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HARVARD LEADERSHIP MAGAZINE FALL 2013

are coming together in this space to achieve something, that’s a unifying vision [we] share.” Harvard’s endowment of $30.7 billion has occasionally been the subject of scrutiny over controversial investments. In 2005, news came to light that Harvard held significant shares in PetroChina, a company linked to the Sudanese government and the genocide in Darfur. “No one on campus was aware of this,” Granath said. “Why would we? Why would we be paying attention to the investments in the endowment that are two or three degrees disconnected from us? And yet you look at these issues and think, how is that being supported? Who in their right mind would give these people money? And as it turns out, we are passively allowing that.” With the goal of getting the University to reassess its investments, the group launched its Social Choice Campaign later that spring. Broadly, a Social Choice fund is an alternative fund in the endowment which investors, alumni, or other donors can support if they wish for their money to be screened by environmental, social, and governance criteria. In 2007, Brown University became the first Ivy League institution to establish such a fund. First on the organization's agenda was the establishment of the Fair Harvard Fund. Meant as a donation campaign to raise support for the social choice cause, the Fair Harvard Fund asked students, alumni, faculty, and staff to donate money with the understanding that all investments would be held in escrow until the University HarvardLeadershipMag.org


RESPONSIBLE INVESTMENT

established a Social Choice fund. UUpon launching the fund, Responsible Investment issued a statement to the University declaring that “if the HMC has not created a Social Choice fund by August 1, 2012, the FHF will be invested according to environmental, social and governance criteria by the Responsible Endowments Coalition (REC), a 501c3 nonprofit organization, until the HMC accepts the money." The campaign was what Granath described as “a great first step in making the Harvard community more aware of those investments and also doing something tangible, saying the money in this fund will be invested in a ‘socially responsible’ way.” Within four months, the group had gathered the support of over 450 donors and collected nearly $11,000, garnering donations from current students, alumni, and other Harvard affiliates. “It was exciting in that it

About the Harvard Management Company Founded in 1974, the Harvard Management Company (HMC) manages Harvard University’s cial assets. On average, the return on the endowment has been 12.29 percent annually over the last 20 years. showed the proof of concept,” Granath said. “It showed that if the social choice fund was established, there are current alumni who already agree and will donate now.” But by August, the group had yet to hear back from the administration. In the fall, the members of the coalition met with President Faust, who was receptive to the group’s initiative but uncertain as to its feasibility. “It’s a big institution, and there’s a lot of institutional inertia,” Granath said. “We wanted to keep [our ideas] moving forward.” Unwavering in their determination, the group decided to take a new initiative HarvardLeadershipMag.org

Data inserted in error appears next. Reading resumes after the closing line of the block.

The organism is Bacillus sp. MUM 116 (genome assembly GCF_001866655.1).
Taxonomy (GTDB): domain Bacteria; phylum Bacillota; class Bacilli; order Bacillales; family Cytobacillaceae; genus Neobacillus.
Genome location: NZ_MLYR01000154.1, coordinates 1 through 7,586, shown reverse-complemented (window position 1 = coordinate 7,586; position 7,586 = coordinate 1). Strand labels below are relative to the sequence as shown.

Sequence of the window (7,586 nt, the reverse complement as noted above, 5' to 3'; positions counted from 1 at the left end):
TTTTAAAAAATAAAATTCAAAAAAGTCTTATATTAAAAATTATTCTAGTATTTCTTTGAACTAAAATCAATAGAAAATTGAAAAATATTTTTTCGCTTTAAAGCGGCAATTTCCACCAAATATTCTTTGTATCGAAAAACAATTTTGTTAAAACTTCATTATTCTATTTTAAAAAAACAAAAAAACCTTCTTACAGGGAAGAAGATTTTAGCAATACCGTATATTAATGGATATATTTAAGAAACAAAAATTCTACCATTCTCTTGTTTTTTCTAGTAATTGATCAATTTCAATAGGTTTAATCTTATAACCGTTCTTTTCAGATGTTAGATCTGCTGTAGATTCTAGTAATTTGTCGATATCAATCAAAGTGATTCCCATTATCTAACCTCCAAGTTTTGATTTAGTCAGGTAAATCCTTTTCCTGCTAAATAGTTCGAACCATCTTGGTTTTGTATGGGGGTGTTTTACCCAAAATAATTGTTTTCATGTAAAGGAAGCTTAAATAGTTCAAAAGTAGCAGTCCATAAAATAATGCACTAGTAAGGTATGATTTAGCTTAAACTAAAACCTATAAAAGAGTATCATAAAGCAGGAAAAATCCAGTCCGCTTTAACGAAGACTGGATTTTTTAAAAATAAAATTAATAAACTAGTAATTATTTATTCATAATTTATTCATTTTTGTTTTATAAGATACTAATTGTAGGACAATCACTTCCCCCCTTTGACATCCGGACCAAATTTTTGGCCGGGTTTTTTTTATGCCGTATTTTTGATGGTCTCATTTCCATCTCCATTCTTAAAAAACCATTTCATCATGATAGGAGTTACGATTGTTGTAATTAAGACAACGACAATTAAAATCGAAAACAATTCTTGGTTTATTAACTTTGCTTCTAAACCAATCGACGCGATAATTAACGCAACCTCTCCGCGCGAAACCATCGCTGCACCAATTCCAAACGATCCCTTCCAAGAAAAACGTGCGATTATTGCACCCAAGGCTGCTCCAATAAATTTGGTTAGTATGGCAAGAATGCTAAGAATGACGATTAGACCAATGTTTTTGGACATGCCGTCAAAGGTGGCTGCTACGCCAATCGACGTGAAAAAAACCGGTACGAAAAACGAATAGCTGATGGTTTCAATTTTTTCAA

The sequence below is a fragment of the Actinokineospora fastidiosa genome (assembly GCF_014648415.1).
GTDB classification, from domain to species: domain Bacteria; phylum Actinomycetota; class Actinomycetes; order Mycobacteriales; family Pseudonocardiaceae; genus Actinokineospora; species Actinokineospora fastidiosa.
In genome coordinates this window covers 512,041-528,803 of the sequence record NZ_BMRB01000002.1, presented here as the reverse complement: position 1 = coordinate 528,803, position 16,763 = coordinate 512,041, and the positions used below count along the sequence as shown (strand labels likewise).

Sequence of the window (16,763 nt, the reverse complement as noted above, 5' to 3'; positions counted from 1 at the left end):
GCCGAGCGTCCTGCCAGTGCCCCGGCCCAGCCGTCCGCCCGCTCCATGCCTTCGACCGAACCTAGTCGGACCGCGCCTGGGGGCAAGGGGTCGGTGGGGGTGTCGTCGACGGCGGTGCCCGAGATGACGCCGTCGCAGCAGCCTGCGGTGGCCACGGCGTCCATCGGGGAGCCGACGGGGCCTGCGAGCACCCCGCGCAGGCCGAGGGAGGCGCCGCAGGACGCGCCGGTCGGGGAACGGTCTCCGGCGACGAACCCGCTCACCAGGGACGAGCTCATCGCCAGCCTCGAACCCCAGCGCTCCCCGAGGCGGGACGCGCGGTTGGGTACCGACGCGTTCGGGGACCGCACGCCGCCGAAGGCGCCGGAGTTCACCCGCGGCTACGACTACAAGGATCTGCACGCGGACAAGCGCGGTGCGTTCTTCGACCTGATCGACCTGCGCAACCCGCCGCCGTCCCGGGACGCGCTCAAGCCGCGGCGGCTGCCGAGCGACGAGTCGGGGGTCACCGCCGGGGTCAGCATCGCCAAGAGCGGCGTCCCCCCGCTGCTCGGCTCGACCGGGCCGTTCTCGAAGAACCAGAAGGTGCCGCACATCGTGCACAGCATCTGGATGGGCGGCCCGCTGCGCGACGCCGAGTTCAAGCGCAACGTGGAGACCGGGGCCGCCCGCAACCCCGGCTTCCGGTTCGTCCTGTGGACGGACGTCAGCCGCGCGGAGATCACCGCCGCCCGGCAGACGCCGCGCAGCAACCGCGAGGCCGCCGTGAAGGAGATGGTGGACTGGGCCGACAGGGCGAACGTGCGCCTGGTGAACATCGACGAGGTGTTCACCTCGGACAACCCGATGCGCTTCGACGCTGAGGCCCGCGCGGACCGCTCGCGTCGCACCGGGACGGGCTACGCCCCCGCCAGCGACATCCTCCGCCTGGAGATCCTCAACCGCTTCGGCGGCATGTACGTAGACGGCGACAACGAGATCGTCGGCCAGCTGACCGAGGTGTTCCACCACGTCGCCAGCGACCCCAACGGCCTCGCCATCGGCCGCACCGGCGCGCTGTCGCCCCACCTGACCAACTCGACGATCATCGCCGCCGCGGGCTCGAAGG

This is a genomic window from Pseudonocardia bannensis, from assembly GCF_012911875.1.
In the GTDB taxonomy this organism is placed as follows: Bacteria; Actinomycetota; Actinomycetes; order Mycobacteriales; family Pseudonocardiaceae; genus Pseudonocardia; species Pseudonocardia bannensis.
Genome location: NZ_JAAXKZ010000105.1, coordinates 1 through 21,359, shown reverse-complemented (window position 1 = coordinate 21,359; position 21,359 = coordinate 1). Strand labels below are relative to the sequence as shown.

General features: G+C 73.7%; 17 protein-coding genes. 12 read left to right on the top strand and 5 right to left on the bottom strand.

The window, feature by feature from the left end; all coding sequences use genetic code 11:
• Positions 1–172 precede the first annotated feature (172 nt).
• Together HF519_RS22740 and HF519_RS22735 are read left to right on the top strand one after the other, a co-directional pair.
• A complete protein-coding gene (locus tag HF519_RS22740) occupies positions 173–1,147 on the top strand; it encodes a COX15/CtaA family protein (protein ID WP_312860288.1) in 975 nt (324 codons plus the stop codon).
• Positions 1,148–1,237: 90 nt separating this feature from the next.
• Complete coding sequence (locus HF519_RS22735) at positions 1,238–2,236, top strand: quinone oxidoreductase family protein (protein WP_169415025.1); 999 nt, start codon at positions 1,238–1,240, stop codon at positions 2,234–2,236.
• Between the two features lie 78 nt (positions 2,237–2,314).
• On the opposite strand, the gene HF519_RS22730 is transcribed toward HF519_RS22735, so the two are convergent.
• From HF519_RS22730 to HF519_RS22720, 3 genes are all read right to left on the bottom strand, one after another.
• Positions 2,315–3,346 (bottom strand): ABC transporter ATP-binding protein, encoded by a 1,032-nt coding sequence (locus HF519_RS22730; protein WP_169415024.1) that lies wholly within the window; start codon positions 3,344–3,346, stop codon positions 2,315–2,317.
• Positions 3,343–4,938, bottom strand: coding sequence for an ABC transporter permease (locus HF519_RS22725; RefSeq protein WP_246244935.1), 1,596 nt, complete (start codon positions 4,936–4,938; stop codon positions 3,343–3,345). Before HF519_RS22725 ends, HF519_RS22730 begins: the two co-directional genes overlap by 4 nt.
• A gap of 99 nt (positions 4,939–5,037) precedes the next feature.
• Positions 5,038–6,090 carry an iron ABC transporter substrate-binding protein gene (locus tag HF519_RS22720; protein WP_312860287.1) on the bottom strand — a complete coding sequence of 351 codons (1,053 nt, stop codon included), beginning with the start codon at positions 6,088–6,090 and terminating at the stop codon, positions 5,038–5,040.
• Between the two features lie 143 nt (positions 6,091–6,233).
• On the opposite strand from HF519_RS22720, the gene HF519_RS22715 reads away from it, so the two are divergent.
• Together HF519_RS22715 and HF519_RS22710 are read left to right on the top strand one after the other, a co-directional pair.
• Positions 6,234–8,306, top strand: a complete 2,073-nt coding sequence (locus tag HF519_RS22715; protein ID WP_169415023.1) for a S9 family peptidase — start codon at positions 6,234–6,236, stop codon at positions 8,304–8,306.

to popularize the Social Choice administration would take action. fund concept among the student Then, on December 13th, less body. With a UC election just a few than a month after the student months away, the group began the vote, the University announced process of getting a referendum its intent to create a Social Choice on the ballot, fund. asking “Here’s The fact that we were able this institution students to change some little part, that’s been to vote on no matter how small, was whether or around really satisfying. not Harvard for over should - Nicole Granath '15 375 years,” institute such Granath RI Co-Coordinator said. “The a fund in its endowment. fact that we Responsible Investment were able to change some little began the process of collecting part, no matter how small, was signatures for 10% of the student really satisfying. Obviously it’s body, a daunting task for a group going to be a small portion of the that boasted less than fifteen endowment, but hopefully it is active members. significant in its symbolism. This By the time the election came was something that was important around in November, the group to students and will continue to had increased its strength and be.” presence, having ushered in a new With the installment of the class of first-year students as well Social Choice fund, Responsible as welcomed new upperclassmen, Investment opened the new like senior Michael Danto, who year with a fresh start and a new was recently elected as cocampaign. coordinator for the spring term. “We weren’t sure when we